Studying, Skating, and Solving: My January
Subtitles are lame (but informative!). Just kidding! Hope you have fun reading this :).
My best friend the snowman had such a meltdown the other day…
Welcome back to my newsletter. Hope you had a delightfully snow-filled January.
For those who don't know, I'm Nina Khera. You may have met me during a meeting, or at the latest networking event in Boston. I'm a 16-year-old human longevity researcher who's working on projects from topics spanning cellular senescence (zombie cells) to epidermolysis bullosa (skin disease)!
This month I’ve done work on Biotein, school, meeting new people from university, a cool Alzheimer’s lab project, and learning more about the fundamentals of science to be a better thinker (thanks Dr. Boyden).
This month, we focused on getting IRB approval for our study (a process that is very much still in process :( ), and preparing our test’s algorithm! The former has been taking quite a while due to delays not involved with our own work, which is frustrating but is an unfortunate reality of biotech with which we must contend and have learned a lot more about due to this process.
Mindsets and Philosophy
Here are some thoughts I’ve been having!
After watching this video by Laura Gao, I was thinking about what an ideal education system that prepared students for the world and to contribute usefully to the world would look like. I think education should train people to solve problems in the world (because isn’t that the whole purpose of contributing to it?). To do that, you’ll need the basic skills to solve the problems (math, english, etc) and to learn about the problems themselves (en ever-shifting curriculum). Classes should, as a result, cover that. Tests should be practice exercises focused on the application of all these skills to solve problems, since that’s what you’ll be doing in real life. Studying would be pointless, given that the goals would be not to optimize for grades, but to learn. For mental health, students would probably need enough time for general life and to do passion projects. Thus, hours would be drastically reduced from the norm. However, there are some flaws (of course) to these ideas: what if people don’t want to problem solve? Or don’t know if they want to? How do we measure skill and progress (if it’s through the practice exercises, people might start optimizing for those numbers rather than understanding)? Let me know what you think of this. Do you agree? Disagree? I’d love to know.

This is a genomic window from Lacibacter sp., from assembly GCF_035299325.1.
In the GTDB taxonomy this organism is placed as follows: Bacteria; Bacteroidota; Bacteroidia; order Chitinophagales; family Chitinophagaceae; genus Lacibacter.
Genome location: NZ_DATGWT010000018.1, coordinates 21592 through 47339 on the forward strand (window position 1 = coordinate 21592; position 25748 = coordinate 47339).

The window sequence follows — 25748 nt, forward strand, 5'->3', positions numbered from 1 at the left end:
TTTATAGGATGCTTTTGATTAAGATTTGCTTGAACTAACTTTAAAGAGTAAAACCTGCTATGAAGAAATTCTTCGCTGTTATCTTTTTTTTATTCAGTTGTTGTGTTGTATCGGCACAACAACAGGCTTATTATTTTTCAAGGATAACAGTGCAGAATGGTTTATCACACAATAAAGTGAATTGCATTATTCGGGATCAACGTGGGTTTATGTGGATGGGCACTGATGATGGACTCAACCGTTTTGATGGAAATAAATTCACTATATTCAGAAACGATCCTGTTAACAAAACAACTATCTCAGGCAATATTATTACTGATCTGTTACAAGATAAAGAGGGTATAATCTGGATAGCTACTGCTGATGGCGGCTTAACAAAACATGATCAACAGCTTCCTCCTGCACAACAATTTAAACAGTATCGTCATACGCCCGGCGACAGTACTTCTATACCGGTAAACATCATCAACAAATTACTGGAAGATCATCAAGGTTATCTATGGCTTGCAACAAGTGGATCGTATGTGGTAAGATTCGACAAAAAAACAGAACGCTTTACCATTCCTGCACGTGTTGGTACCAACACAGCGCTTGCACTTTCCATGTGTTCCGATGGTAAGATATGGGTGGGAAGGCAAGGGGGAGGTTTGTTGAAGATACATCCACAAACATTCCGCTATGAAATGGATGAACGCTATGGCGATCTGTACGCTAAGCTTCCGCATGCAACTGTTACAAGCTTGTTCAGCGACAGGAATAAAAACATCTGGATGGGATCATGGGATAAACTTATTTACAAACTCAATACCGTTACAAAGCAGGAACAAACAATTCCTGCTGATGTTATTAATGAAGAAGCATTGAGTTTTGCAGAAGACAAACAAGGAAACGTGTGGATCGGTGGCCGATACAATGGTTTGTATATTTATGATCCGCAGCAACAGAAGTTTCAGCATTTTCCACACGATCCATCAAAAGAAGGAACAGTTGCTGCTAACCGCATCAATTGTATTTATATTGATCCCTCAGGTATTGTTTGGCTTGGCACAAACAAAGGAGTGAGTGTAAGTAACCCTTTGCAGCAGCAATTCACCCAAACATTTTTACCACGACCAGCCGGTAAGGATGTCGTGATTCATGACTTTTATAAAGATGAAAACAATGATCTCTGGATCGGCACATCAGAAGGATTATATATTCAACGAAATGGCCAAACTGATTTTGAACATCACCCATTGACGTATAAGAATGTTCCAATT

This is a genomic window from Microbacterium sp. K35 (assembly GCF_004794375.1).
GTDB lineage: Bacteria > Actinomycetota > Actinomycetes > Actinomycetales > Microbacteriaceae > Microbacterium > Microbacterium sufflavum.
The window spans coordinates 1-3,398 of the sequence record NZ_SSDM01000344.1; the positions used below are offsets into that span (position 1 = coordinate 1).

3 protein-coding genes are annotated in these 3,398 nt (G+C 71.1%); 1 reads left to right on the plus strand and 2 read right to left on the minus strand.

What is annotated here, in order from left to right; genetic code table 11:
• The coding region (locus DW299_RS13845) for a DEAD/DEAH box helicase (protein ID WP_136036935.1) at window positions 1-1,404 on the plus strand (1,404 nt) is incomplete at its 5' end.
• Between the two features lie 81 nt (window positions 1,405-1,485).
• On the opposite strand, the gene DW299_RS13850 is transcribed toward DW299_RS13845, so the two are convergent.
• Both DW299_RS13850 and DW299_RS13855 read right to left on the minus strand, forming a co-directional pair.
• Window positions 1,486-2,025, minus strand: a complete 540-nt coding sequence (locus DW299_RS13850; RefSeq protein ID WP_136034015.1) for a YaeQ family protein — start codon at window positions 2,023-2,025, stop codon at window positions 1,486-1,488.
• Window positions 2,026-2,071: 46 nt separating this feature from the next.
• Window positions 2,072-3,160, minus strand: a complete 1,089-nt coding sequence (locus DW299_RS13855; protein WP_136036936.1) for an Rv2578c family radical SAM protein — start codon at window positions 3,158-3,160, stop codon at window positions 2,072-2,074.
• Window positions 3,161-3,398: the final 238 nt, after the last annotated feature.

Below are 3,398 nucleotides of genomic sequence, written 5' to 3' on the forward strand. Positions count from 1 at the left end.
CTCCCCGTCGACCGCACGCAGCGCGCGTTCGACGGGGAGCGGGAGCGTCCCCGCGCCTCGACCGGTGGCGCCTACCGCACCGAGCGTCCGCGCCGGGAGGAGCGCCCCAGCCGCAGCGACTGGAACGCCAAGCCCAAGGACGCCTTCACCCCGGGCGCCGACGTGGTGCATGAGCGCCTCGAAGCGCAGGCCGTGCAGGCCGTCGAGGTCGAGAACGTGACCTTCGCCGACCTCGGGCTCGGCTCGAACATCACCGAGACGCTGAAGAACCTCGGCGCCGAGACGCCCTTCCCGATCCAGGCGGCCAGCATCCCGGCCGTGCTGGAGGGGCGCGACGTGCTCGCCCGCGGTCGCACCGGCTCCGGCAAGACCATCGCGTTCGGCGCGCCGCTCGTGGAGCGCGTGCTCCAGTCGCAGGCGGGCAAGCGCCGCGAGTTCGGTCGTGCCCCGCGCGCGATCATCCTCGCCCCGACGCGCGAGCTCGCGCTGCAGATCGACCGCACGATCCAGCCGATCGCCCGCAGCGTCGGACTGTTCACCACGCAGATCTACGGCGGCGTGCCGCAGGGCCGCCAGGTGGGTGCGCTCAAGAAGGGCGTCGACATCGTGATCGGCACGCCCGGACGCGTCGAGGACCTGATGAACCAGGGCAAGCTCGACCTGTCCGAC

I wonder how you criticize art. It feels so wrong and hard to criticize the basis of someone’s soul. To criticize who they are as a person. Specifically in poetry, I’ve resorted to making suggestions to expand on certain areas, grammatical stuff, or to make certain emotions clearer (but even this one’s difficult). But, I’m sure you can do more. Does anyone have any suggestions on how to approach giving feedback from a kind yet still helpful perspective?
Here are some recommendations from the month!
- Secure waterbottle: I got some Yeti waterbottles as gifts this month, and I’ve had a pretty good experience thus far!
- Underrated athletic practice: Foam rolling! Has done wonders for my sore calves from running.
- A Really Good Overview of Aging and Etiology: https://www.lesswrong.com/posts/ui6mDLdqXkaXiDMJ5/core-pathways-of-aging on Less Wrong
Here are some fun shoutouts:
Thank you to Dr. Boyden for all your advice on how to become a better scientist.
Thank you to all the new incoming prefrosh I spoke to; all our conversations have been awesome and fascinating.
Thank you Zak for all your feedback and help with Biotein’s various questions about different problems.
Thank you Ravi for all your cool ideas and help regarding our project together; I am excited to make some awesome change in the world! (and thank you to everyone who listened to my excited rants about the project :))
Thank you to everyone reading this. Even if I didn't mention you this month. you probably helped me a lot. Thank you!
In February, I’ll be working even more on Biotein, school, and brain aging ideation!
Reach out to me if you want to talk about human longevity (or just life sciences in general) or anything else honestly!
Personal Website: https://ninakhera.com/
Email: firstname.lastname@example.org (or just reply to this email)